motion englannista suomeksi
A state of progression from one place to another.
- This is the great wheel to which the clock owes its motion.
A change from one place to another.
1839, Denison Olmsted, ''A Compendium of Astronomy'' Page 95
- Secondly, When a body is once in motion it will continue to move forever, unless something stops it. When a ball is struck on the surface of the earth, the friction of the earth and the resistance of the air soon stop its motion.
A parliamentary action to propose something. A similar procedure in any official or business meeting.
(RQ:Shakespeare Henry 6-3)
1644, (w), ''(w)''
- when God gave him reason, he gave him freedom to choose, for reason is but choosing; he had bin else a meer artificiall ''Adam'', such an ''Adam'' as he is in the motions.
1662, (w), ''Antidote Against Atheism|An Antidote Against Atheism'', Book II, A Collection of Several Philosophical Writings of Dr. Henry More, p. 53:
- "I say, it is no uneven jot, to pass from the more faint and obscure examples of ''Spermatical'' life to the more considerable effects of ''general Motion'' in ''Minerals'', ''Metalls'', and sundry ''Meteors'', whose easie and rude shapes may have no need of any Principle of Life, or ''Spermatical form'' distinct from the ''Rest'' or ''Motion'' of the particles of the ''Matter''."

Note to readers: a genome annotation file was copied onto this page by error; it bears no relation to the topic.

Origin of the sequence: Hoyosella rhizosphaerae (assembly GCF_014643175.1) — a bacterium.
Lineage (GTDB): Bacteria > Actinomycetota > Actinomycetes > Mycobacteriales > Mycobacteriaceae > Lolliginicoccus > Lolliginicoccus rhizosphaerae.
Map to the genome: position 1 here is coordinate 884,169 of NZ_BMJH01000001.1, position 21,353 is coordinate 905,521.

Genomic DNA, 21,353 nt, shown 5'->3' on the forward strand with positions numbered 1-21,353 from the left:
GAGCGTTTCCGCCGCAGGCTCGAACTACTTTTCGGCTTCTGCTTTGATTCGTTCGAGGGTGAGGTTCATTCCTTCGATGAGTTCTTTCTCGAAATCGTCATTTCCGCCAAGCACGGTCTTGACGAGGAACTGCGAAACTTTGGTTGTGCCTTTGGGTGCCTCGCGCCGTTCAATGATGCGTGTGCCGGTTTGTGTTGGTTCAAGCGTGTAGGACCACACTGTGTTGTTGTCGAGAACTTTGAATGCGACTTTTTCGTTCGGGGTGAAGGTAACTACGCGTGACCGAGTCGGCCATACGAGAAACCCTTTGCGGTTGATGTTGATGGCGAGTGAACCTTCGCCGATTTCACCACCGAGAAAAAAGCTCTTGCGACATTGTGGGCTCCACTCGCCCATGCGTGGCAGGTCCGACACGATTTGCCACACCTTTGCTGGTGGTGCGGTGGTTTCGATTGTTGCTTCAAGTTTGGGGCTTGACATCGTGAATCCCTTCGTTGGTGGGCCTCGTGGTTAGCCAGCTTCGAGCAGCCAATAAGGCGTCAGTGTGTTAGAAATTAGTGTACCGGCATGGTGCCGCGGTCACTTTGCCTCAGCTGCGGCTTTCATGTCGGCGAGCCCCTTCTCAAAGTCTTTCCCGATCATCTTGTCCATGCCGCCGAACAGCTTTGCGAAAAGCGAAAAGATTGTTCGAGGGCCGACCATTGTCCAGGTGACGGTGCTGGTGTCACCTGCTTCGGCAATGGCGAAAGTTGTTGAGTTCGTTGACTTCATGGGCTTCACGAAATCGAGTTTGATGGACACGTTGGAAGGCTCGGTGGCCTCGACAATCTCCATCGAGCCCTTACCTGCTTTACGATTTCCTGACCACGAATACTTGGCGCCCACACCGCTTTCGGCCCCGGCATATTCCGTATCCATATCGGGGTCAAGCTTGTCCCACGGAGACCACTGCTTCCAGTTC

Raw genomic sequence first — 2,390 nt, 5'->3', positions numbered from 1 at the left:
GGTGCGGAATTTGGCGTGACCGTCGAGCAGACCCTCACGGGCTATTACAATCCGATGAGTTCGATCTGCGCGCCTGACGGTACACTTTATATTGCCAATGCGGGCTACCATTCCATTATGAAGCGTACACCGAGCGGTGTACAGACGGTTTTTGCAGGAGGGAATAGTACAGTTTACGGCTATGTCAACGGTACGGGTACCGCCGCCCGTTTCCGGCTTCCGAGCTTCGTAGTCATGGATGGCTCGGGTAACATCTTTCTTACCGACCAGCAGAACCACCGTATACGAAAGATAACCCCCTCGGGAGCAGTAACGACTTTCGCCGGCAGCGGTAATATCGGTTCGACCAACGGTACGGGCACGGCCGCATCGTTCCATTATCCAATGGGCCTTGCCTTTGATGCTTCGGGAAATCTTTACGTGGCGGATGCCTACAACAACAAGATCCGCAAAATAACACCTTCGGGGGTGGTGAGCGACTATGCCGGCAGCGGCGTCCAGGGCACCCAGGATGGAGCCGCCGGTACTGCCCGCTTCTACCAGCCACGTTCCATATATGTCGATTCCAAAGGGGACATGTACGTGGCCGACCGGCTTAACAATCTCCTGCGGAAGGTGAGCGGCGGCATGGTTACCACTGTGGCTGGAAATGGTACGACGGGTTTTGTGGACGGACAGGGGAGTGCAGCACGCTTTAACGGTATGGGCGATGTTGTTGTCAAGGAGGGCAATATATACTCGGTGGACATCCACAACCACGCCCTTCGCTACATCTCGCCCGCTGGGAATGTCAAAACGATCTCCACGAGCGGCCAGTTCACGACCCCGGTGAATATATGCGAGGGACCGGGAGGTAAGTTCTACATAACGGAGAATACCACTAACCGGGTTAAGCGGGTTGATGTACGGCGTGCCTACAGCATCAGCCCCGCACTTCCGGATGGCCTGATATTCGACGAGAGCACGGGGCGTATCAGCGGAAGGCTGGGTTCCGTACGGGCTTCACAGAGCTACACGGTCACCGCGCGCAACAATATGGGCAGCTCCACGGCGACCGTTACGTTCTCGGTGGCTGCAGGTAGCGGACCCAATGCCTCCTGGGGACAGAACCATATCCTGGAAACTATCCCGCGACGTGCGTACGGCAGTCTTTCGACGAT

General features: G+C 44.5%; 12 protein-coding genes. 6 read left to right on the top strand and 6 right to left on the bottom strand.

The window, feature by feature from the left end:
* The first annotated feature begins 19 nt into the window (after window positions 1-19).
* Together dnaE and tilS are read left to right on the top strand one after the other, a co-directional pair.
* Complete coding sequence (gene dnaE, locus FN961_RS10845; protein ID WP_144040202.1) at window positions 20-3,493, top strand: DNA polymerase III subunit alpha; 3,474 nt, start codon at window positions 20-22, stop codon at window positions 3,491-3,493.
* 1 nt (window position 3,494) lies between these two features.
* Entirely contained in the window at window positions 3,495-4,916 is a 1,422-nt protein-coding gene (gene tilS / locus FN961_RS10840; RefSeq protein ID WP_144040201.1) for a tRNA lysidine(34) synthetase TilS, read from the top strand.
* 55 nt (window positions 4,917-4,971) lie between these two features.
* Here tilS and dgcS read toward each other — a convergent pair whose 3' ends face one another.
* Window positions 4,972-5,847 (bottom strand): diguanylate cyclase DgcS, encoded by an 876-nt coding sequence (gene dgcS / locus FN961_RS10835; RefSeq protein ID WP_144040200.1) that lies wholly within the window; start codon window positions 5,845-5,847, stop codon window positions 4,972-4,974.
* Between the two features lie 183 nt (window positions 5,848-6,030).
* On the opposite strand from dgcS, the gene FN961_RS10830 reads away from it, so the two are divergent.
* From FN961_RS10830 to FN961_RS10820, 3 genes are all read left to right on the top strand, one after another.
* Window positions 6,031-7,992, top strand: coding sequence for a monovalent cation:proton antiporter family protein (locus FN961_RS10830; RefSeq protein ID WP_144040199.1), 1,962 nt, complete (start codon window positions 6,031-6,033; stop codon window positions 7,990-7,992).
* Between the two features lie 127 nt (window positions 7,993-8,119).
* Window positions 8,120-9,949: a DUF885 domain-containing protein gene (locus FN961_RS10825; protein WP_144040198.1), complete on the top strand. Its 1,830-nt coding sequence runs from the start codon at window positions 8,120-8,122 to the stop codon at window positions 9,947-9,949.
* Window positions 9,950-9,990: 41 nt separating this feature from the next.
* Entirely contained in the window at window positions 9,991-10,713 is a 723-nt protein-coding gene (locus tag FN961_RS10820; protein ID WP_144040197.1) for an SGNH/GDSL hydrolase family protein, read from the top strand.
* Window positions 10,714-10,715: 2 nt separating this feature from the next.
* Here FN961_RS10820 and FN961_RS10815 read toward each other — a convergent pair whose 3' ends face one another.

Movement of the mind, desires, or passions; mental act, or impulse to any action; internal activity.
(RQ:South Twelve Sermons)
A movement of the bowels; the product of such movement.
Change of pitch in successive sounds, whether in the same part or in groups of parts. (''Conjunct motion'' is that by single degrees of the scale. ''Contrary motion'' is when parts move in opposite directions. ''Disjunct motion'' is motion by skips. ''Oblique motion'' is when one part is stationary while another moves. ''Similar'' or ''direct motion'' is when parts move in the same direction.)
1878, (w), ''A Dictionary of Music and Musicians''
- The independent motions of different parts sounding together constitute counterpoint.
A puppet, or puppet show.
(RQ:Beaumont Fletcher Comedies and Tragedies)
A piece of moving mechanism, such as on a locomotive.
To gesture indicating a desired movement.
To introduce a motion in procedure.
(RQ:Shakespeare Henry 6-1)
exercise (physical activity)